"All of life can be worship," says Jamie Robinson, pastor of worship at Autumn Ridge Church in Rochester.

Earlier this winter I had the opportunity to sit down with Robinson in his Autumn Ridge office to discuss the topic of worship. The spiritual practice of worship is last stop of our Lenten series.

Robinson, his wife and two daughters (ages 9 and 11) moved from the United Kingdom to the United States in April 2017. Prior to living in Rochester, Robinson served as a worship leader at a conference and retreat center.

It was there that he met the senior pastor of Autumn Ridge, Rev. C. John Steer, who invited him to consider a position on the church staff. Not too long after that conversation, Robinson reached out to Steer to set up an interview.

He and his family are now joyfully settled into life in Minnesota, and he finds deep value in his call as the congregation’s worship pastor.

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For Robinson, "Worship is our internal response to the good news of the Gospel." That internal response can weave its way into all aspects of our lives and not just the praise and singing that happens on Sunday mornings.

"There is a danger in worship only being equated to singing," he said. "It’s more. It’s the whole time that people are together. From the gathering to the time people are leaving the building."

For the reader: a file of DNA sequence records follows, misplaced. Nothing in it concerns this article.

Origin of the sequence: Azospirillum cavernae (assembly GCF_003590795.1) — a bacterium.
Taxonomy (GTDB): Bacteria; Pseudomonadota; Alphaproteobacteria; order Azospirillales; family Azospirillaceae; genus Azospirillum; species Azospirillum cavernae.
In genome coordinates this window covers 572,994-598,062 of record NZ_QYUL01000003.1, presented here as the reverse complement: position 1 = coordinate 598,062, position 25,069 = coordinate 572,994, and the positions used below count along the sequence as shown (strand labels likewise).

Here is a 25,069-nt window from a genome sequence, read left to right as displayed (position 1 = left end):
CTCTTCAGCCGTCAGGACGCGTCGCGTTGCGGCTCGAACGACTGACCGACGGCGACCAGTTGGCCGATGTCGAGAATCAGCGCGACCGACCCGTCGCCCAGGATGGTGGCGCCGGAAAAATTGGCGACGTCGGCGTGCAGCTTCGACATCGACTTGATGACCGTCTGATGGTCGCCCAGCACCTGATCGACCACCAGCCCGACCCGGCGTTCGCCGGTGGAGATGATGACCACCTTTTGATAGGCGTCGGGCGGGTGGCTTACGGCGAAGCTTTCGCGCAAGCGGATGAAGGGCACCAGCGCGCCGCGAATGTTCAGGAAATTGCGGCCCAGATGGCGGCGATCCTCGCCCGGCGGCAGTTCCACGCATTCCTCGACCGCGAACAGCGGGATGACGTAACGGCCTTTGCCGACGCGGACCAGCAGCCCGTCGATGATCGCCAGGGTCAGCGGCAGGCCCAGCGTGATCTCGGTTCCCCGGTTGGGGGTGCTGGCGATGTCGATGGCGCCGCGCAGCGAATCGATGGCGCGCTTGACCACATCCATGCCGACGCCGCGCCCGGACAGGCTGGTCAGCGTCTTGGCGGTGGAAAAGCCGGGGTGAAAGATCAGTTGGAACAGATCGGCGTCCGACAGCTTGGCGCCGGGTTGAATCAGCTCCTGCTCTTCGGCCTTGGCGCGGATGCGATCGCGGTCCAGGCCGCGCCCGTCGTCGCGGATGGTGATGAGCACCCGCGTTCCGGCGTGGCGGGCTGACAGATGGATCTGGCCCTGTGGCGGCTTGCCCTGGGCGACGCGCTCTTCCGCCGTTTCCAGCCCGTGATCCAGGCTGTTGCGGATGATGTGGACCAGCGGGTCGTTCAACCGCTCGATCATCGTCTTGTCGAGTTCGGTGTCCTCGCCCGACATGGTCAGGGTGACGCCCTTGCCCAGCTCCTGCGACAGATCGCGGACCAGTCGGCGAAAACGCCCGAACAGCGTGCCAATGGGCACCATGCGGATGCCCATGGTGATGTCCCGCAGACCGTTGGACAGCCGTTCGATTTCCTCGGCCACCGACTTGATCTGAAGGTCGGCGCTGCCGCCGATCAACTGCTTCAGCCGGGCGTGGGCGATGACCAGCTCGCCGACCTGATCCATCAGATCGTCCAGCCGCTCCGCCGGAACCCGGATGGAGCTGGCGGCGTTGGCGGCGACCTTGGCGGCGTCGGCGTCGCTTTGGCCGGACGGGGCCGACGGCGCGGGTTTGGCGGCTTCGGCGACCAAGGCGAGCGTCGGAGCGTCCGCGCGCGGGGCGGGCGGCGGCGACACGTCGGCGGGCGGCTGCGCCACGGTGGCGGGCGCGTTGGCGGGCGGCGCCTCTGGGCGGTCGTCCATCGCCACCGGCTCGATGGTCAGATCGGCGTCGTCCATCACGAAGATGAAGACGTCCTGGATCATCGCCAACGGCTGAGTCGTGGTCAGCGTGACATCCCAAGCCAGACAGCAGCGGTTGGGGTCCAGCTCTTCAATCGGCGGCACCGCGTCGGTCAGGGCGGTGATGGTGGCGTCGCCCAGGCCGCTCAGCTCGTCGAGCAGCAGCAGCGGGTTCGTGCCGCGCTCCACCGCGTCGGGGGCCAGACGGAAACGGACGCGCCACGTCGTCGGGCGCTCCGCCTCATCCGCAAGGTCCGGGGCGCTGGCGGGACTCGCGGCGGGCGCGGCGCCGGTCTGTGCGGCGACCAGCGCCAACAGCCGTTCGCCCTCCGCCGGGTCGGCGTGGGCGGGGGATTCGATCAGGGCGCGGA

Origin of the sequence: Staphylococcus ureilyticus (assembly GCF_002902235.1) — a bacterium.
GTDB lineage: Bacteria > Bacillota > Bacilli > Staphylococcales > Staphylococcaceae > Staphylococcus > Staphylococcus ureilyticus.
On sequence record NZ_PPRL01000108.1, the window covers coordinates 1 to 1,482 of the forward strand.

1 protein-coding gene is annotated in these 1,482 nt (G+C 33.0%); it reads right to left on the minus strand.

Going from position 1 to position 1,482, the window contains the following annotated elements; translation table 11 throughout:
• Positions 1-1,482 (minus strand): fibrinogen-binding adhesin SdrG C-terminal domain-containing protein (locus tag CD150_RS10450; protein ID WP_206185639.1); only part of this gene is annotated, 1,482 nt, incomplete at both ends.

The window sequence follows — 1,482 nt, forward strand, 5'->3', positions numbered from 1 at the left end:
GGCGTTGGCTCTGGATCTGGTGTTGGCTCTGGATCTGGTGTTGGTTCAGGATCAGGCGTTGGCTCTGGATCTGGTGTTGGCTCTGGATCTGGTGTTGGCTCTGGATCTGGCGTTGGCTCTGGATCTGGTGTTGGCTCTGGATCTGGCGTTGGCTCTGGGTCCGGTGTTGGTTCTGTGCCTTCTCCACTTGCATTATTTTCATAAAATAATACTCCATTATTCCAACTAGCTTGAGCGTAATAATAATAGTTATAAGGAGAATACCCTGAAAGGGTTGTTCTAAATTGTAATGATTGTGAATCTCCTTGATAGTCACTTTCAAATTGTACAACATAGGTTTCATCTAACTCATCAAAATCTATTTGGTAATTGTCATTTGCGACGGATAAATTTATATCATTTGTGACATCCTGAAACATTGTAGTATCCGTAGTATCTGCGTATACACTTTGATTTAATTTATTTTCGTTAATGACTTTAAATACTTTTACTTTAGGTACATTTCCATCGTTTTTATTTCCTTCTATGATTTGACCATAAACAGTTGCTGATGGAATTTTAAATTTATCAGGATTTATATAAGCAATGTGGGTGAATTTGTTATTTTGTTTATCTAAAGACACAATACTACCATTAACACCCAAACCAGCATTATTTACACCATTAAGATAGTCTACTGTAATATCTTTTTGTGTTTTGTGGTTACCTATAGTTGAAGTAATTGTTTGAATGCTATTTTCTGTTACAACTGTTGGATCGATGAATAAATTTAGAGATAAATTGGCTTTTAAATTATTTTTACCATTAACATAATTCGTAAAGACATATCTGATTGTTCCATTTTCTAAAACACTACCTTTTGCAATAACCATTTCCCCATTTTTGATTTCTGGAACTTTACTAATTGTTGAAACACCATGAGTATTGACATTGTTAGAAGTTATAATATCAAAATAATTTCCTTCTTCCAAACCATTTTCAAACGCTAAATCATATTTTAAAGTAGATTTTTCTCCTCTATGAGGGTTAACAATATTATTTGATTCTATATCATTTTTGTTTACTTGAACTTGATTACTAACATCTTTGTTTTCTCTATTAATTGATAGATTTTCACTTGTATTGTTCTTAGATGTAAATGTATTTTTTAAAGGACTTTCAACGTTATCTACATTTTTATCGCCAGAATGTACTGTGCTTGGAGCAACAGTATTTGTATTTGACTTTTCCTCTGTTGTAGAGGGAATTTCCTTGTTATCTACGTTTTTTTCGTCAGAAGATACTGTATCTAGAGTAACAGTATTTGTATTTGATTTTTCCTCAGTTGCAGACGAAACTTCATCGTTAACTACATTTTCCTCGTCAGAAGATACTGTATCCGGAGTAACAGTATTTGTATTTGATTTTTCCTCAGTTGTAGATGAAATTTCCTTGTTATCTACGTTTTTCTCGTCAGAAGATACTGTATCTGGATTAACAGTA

Some of the parts of a typical worship service include scripture, music, communion, creeds, prayers, sermon and an offering.

Robinson reflected that worship is not limited to an hour spent in a religious building on Sundays. Broadly speaking, worship is giving worth to something. Worship is whatever consumes our focus.

"Everyone is worshiping something all the time," Robinson said. Our service in the world, our work, and the way we interact with our friends and family can all be extensions of our worship.

While worship is partly individual, it can also be a collective experience.

"We were made for communion with one another," Robinson said. "When you meet with others, you get a bigger glimpse of who God is." Participation in a church family is one way of experiencing the blessings of collective worship.

Are you wondering what it might feel like to be part of a spiritual community and engage in the spiritual practice of worship? Robinson’s advice to those who haven’t worshiped for awhile is this: "Come and see. Come and experience. All of us who turn up to church … we’re all on the same level. None of us are perfect. We are all under the grace of God. We all come through the same doors. We all stand before the same God."

His refreshingly honest words are a reminder that God doesn’t require or expect our perfection. Instead, we worship just as we are, fully loved and accepted.

Worship isn’t just a space to go and confess what we already believe to be true about God. It’s also about making space to experience awe and express gratitude for the glorious mystery of it all. As we transition into Easter tomorrow, may the wonders of worship capture your spiritual imagination and fill your heart with love and peace.